%admin ALL=(ALL) ALL
%admin ALL= NOPASSWD:/usr/bin/rsync 

I ran into this problem today and solved it without the need for modifying configuration files or granting root-level permissions to user accounts. My particular set-up was that user A on machine foo had to copy all of the user directories from foo to machine bar in a backup directory that user A owned. (User A has sudo privileges on foo.)

The command I used is below. It was invoked by user A in the /home directory on foo.

sudo rsync -avu -e "ssh -i /home/A/.ssh/id_rsa -l A"  * B:/home/backup

This runs rsync as sudo so that all user directories on foo can be accessed but it tells rsync to use ssh to access machine bar using user A's credentials. My needs were slightly different than the question above but this allowed me to quickly get a backup of all the user directories on a particular machine I manage without mucking with the system's configuration.

  • 2
    This is brilliant. I forgot about the -i option to ssh. You can use --rsync-path="sudo /usr/bin/rsync" if you have sudo on machine bar. This then does reading as root@foo and writing as root@bar, but transferring via A@foo -> B@bar. Thanks! – ctbrown Jan 21 '16 at 18:09
  • It will not preserve owner (e.g. root), am I right? – Andris May 13 '19 at 12:51

Running rsync as daemon on the target machine allows you to do what you want.

  • 1
    I upvoted this answer, but it would be better w/ some explanation of how to get the rsynch daemon running, and how you use it w/ root access. – Mike Lippert Feb 9 '15 at 16:29
  • rsync as daemon wouldn't match this case, because rsync will drop root permissions even when started as root then not all files could be transferred. – teissler Apr 22 '16 at 7:57

My solution is to use --rsync-path="sudo rsync" but it ask for password, workaround:

rsync -chavzP --stats --rsync-path="echo <SUDOPASS> | sudo -Sv && sudo rsync"  user@ .
  • 3
    It usually isn't a good idea to put passwords into a command line one-liner; they become visible in the process tree, for example. I sometimes replace the actual password in this type of statement with $( cat my_password.txt ) which is slightly better, but it is usually preferred to configure the permissions on either end, and/or use SSH keys, in such a way that passwords aren't required on the CLI – JDS May 2 '18 at 15:13

Re-vitalizing this old thread, as still valid.... To restrict root access across server using pre-shared keys I recommend:

A) Restrict ssh-in for root in sshd

Put this into /etc/sshd/sshd_config on the client at the end (may also be in authorized keys):

Match User root
    AllowUsers root@<(dirvish) servers from which access to root is granted>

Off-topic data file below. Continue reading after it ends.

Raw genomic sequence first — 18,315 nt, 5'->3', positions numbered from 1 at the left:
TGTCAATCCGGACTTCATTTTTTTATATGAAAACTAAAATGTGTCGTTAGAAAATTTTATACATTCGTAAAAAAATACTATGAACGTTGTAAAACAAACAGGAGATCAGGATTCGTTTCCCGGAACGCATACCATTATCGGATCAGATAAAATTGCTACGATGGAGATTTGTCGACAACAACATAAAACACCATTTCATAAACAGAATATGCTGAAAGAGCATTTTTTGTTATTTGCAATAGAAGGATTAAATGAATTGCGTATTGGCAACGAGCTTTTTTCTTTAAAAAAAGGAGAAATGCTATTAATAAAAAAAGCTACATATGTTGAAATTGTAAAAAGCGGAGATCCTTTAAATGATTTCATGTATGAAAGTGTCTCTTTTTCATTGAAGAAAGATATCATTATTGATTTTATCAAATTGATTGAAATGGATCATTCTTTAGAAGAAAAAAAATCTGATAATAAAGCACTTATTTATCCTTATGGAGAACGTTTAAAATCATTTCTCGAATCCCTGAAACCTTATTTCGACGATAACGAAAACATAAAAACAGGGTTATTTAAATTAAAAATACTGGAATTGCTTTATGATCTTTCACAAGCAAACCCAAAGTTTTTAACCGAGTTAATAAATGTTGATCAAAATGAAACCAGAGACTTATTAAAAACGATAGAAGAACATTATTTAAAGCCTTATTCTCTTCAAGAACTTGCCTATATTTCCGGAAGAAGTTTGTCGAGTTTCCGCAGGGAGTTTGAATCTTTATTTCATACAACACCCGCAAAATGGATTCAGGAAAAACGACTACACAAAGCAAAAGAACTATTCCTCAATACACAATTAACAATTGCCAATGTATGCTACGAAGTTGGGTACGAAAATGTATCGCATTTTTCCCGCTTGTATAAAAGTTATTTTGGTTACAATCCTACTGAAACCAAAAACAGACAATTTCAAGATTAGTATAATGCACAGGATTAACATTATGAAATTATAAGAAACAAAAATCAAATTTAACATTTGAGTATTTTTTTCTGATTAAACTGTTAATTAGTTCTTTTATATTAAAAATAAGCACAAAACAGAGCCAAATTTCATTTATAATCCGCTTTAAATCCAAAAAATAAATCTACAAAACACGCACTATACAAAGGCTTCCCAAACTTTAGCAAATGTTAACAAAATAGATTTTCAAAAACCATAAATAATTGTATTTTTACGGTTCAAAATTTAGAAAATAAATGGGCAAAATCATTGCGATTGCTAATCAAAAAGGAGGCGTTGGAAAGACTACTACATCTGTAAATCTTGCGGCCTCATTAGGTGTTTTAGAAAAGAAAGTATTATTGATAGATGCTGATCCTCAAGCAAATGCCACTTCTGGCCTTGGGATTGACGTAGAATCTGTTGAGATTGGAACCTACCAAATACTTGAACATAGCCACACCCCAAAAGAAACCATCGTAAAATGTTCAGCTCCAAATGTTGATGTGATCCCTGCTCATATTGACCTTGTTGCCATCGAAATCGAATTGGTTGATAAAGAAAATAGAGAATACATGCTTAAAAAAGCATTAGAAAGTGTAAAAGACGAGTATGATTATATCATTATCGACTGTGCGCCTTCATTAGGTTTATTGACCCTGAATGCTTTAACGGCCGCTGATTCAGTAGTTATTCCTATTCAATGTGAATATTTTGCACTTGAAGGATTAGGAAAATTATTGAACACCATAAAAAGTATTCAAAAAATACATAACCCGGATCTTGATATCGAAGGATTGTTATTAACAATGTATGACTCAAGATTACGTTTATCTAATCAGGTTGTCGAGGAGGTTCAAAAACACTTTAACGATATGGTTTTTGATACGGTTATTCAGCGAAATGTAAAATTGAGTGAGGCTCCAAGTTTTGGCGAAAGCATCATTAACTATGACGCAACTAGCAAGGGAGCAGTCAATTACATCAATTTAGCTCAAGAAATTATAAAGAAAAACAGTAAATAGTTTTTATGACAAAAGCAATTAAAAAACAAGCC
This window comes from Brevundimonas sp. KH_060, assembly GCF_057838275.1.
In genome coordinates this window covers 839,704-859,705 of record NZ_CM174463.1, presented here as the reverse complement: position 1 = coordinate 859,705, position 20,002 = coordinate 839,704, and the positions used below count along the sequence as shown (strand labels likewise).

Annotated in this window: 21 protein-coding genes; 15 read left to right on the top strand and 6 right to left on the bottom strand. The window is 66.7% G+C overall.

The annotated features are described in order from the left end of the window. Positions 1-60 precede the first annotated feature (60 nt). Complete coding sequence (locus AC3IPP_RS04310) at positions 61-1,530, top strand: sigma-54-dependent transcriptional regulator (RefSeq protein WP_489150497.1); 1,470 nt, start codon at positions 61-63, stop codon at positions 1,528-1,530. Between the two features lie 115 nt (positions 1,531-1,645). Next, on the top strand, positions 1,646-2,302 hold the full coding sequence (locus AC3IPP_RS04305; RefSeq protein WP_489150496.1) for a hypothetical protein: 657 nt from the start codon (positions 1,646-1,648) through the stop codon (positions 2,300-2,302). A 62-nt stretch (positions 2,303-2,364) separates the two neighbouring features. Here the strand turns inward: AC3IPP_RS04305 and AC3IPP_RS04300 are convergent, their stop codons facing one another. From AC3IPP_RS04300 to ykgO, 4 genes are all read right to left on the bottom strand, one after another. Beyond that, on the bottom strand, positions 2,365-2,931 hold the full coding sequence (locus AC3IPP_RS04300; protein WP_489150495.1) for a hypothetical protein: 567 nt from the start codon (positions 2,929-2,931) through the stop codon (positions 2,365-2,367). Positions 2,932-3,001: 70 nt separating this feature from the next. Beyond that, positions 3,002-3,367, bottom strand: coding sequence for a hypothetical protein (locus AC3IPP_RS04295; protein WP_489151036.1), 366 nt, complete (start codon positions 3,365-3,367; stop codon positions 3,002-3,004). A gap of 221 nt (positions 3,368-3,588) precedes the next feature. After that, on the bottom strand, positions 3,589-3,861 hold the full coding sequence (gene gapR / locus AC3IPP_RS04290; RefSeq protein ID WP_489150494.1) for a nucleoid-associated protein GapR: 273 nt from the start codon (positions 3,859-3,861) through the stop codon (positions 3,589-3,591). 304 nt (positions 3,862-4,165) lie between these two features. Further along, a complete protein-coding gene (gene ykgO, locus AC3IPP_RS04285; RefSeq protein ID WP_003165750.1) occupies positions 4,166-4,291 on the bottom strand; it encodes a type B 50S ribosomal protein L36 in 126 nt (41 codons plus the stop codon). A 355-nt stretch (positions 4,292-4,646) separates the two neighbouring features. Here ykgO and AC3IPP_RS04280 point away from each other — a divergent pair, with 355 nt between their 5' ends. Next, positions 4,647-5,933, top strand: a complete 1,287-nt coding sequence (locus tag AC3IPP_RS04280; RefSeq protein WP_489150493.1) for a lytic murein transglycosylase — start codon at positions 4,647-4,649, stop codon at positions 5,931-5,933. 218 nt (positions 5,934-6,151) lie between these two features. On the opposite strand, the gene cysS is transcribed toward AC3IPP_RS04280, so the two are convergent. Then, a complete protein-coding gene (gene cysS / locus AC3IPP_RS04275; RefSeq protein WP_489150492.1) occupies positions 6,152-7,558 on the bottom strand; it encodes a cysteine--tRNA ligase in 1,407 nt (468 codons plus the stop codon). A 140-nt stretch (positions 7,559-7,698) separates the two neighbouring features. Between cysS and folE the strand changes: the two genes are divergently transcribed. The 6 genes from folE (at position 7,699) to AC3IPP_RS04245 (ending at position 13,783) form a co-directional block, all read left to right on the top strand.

X11Forwarding no
    AllowTcpForwarding no
    PermitTTY no

B) Force command (I did this in authorized keys, may also be in sshd_config)

command="/root/.ssh/allowed_commands.sh 2> /root/.ssh/allowed_commands_`/bin/date +\%Y-\%m-\%d_\%H-\%M-\%S`_stderr.log" ssh-rsa ..... (here goes the key) ......

C) Wrapper script /root/.ssh/allowed_commands.sh Rights: 700 This is based on https://serverfault.com/questions/749474/ssh-authorized-keys-command-option-multiple-commands

# You can have only one forced command in ~/.ssh/authorized_keys. Use this
# wrapper to allow several commands.

BASENAME=`basename $0`
STDOUT_LOG_FILE=${MY_PATH}/${BASENAME%.sh}_`/bin/date +\%Y-\%m-\%d_\%H-\%M-\%S`_stdout.log
find ${MY_PATH}/${BASENAME%.sh}*.log -ctime +4 | tee ${MY_PATH}/${BASENAME%.sh}_deleted_`/bin/date +\%Y-\%m-\%d_\%H-\%M-\%S`.log | xargs rm -f
# skip stdout? "rsync" commands have huge output and will flood FS....
# List here those which not to log stdout

date >&2
echo I am instructed to run >&2
# skip stdout of the comand?
for i in ${COMMANDS_TO_SKIP_STDOUT[@]}; do
 if (( ${FOUND_SKIP_CMMAND} > 0 )) ; then 

 "rsync --server --sender -vlkHogDtpre.iLsfxC --numeric-ids . <path 1>"     | \
 "rsync --server --sender -vlkHogDtpre.iLsfxC --numeric-ids . <path 2>/"    | \
 "rsync --server --sender -vlkHogDtpre.iLsfxC --numeric-ids . <path 3>/"    | \
 "cat /etc/hosts"                            | \
 "ls -alt /etc")
 # last entries for testing
 if (( ${SKIP_STDOUT} > 0 )) ; then 
  echo "command executed" >&2
  echo "return code: " $RET_CODE >&2
  echo "output on stdout (this is the output to stderr)" >&2
  echo "Access denied" | tee ${STDOUT_LOG_FILE}
  echo "Not in the list of allowed commands! Access denied" >&2
  echo "command not executed" >&2
  exit 1

So there is always a log (written to stderr and stored in /root/.ssh) at least from the latest run in which you can see what the command was.

If you want to set up a new command, just run it and check the stderr log.

stdout is also logged and as well passed back to the calling process, but is omitted for some commands (E.g. rsyncs would flood your filesystem) Logs are deleted in order not to eat storage.

(All set up in my systems and working perfect)

Still a lot of degrees of freedom, but I think this explains the idea :-)

Any Comments?



  • This question is over 7 years old and already has an accepted answer – Creek May 6 at 22:09